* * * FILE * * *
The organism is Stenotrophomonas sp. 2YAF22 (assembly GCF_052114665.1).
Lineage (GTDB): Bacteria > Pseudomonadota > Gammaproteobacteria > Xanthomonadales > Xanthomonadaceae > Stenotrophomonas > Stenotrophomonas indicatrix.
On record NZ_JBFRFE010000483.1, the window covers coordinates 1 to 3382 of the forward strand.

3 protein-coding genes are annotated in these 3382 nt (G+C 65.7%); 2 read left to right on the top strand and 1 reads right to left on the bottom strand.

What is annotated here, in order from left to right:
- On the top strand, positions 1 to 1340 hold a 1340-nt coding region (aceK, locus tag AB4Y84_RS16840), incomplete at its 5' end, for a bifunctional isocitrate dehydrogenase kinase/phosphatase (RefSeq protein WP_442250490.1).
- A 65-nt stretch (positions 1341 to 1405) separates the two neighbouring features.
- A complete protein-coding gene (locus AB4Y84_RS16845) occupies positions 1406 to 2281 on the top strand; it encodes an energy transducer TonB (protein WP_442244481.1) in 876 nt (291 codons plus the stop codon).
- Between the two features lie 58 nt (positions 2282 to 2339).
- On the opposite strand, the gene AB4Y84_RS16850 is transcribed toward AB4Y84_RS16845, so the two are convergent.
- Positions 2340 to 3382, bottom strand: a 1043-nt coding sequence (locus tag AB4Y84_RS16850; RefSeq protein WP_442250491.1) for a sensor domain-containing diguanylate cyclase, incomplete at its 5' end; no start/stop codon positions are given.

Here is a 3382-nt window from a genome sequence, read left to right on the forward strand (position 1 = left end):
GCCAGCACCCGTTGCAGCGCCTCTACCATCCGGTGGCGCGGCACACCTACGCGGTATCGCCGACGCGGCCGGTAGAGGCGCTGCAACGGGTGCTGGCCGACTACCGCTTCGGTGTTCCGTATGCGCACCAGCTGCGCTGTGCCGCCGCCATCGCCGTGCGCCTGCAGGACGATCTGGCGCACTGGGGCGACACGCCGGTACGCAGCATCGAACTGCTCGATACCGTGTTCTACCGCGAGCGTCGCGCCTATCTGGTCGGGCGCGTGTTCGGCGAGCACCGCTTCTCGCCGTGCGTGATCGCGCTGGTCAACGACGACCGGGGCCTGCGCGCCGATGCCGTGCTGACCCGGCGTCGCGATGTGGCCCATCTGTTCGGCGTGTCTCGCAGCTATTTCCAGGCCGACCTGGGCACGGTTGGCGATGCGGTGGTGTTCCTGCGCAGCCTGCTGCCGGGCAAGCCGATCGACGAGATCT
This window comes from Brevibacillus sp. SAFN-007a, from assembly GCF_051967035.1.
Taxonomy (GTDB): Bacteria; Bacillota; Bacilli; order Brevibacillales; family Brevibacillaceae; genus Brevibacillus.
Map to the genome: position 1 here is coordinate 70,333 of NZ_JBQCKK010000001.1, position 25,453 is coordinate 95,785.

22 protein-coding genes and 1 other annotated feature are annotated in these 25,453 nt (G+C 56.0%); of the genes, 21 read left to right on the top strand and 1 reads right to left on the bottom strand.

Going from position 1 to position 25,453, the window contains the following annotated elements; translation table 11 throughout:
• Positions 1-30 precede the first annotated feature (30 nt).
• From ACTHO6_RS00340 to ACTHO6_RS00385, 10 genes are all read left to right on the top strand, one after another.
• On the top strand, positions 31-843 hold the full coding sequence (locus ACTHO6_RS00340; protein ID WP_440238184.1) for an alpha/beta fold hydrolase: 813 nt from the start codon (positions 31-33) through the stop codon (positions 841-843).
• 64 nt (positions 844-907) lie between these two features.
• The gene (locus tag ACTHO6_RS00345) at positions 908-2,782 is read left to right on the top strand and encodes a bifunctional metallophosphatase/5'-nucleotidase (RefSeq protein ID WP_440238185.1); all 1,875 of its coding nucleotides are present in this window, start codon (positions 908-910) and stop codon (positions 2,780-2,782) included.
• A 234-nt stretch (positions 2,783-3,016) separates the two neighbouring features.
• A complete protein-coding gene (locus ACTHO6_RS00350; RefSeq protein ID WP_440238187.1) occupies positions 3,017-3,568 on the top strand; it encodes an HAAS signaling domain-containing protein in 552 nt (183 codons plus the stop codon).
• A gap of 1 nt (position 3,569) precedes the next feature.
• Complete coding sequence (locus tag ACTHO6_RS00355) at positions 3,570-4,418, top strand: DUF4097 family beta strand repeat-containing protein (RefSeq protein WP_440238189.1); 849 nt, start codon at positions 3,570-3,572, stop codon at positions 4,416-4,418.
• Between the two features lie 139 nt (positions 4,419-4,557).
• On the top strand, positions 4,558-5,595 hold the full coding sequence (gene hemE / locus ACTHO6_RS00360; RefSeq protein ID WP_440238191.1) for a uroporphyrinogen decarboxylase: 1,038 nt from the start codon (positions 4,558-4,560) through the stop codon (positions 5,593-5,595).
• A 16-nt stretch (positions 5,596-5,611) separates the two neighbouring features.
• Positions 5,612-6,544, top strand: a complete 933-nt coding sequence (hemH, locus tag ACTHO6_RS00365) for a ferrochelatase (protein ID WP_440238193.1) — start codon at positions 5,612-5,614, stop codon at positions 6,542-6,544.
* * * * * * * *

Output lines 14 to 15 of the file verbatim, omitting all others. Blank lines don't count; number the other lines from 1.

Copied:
This window comes from Brevibacillus sp. SAFN-007a, from assembly GCF_051967035.1.
Taxonomy (GTDB): Bacteria; Bacillota; Bacilli; order Brevibacillales; family Brevibacillaceae; genus Brevibacillus.